When Joe Lorig takes a new job, there are two things he tries to do before putting his nameplate on his desk.
One is to ignore statistics. The other is to leave all preconceived ideas about what had to go wrong or what could have gone better that necessitated a change in the first place.
It might have been more difficult to do at Penn State than anywhere else he could have gone as a special teams coordinator, because Penn State’s special teams woes during the 2018 season were so public, the numbers so striking.
But when he replaced the departed Phil Galiano as the Nittany Lions’ special teams boss last month, the little trick the veteran assistant uses to remind himself potential is more important than the past became even more important.
Bad as things went for Penn State in the kicking and return games last season, he still said the talent is there for the same group to push the Nittany Lions over the top in 2019.
“The fastest way you can improve as a football team is in your special teams unit,” Lorig said confidently. “That’s the fastest, easiest thing to improve. Especially in a place like this.”
With spring practices in full swing in Happy Valley, Lorig is only beginning to install his overhaul of how special teams units are put together.
Even in the early stages, though, he said he is upbeat with both the special teamers’ accountability and talent.
Kick return man K.J. Hamler showed flashes of brilliance early in the season, but he didn’t have a return longer than 29 yards in any of Penn State’s last five games. Freshman kickoff man Rafael Checa struggled to consistently keep his kickoffs in bounds, routinely handing solid field position to opponents, and freshman placekicker Jake Pinegar missed a field goal in six different games, including a pair in the tight Citrus Bowl loss to Kentucky in January.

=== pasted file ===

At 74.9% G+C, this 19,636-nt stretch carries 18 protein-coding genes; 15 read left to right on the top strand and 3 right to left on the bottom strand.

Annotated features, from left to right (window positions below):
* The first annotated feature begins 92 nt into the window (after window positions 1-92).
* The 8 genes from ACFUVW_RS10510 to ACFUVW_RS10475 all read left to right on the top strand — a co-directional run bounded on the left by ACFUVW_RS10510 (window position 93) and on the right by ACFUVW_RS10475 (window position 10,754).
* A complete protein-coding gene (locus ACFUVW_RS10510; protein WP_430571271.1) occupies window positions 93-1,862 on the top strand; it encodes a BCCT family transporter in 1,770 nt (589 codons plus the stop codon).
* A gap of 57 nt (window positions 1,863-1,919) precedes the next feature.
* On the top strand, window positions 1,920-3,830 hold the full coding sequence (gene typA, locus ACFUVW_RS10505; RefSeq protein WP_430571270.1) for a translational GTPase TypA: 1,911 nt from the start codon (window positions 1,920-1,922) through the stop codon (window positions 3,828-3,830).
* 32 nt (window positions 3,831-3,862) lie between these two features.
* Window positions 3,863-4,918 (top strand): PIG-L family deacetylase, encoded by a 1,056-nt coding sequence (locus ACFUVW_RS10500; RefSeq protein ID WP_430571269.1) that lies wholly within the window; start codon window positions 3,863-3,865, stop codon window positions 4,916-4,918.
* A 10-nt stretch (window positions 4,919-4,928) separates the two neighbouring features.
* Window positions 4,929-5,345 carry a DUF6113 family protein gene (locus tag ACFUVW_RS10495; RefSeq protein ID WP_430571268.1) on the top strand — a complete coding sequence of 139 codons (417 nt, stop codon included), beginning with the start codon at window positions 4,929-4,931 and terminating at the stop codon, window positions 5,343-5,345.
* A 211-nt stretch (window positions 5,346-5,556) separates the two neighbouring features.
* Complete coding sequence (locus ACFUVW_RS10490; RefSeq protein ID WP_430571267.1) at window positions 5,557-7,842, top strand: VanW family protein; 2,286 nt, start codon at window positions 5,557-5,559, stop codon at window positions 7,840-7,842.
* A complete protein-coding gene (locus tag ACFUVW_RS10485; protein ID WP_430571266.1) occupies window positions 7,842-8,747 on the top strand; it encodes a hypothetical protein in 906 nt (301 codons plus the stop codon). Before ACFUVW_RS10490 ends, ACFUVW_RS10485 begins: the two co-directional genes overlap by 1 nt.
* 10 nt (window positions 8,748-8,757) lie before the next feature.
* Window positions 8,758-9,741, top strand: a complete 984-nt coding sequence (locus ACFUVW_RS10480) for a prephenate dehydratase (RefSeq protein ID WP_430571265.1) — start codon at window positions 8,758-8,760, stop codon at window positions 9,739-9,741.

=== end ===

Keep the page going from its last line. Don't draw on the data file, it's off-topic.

In the weeks following his arrival at Penn State, Lorig said he spent “too many” hours watching film, noticing trends that ranked as equal parts disturbing, but repairable.
“There were some things like balls being kicked out-of-bounds. Like, six balls kicked out of bounds on kickoff,” Lorig said, his voice rising. “There were missed field goals, and almost all of them were on the exact same spot on the field from the right hash. There were some things that stuck out, some issues of giving up a kickoff for a touchdown return, things like that.
“But I saw a lot of really talented guys that play really hard, and if you have that, you can build a culture that I’m talking about pretty easily.”
Penn State has the most important factor needed to improve special teams quickly: A head coach dedicated to it, Lorig said. Head coach James Franklin is said to support the philosophy his one-time roommate during their days as assistants at Idaho State in 1999 plans to implement.
One change he wants to make: Individualized meetings for special teams units, which Lorig said is rarely done in the college ranks.
“My mantra is ‘change the game,’ ” Lorig said. “You’ll see ‘CTG’ on things around here. It’s a trademark that I have. Special teams is going to impact the game every game either positively or negatively. Clearly, we want to have the positive side. But what we’re going to do, and I’ve done it at multiple places, is create a culture. That’s the biggest difference.”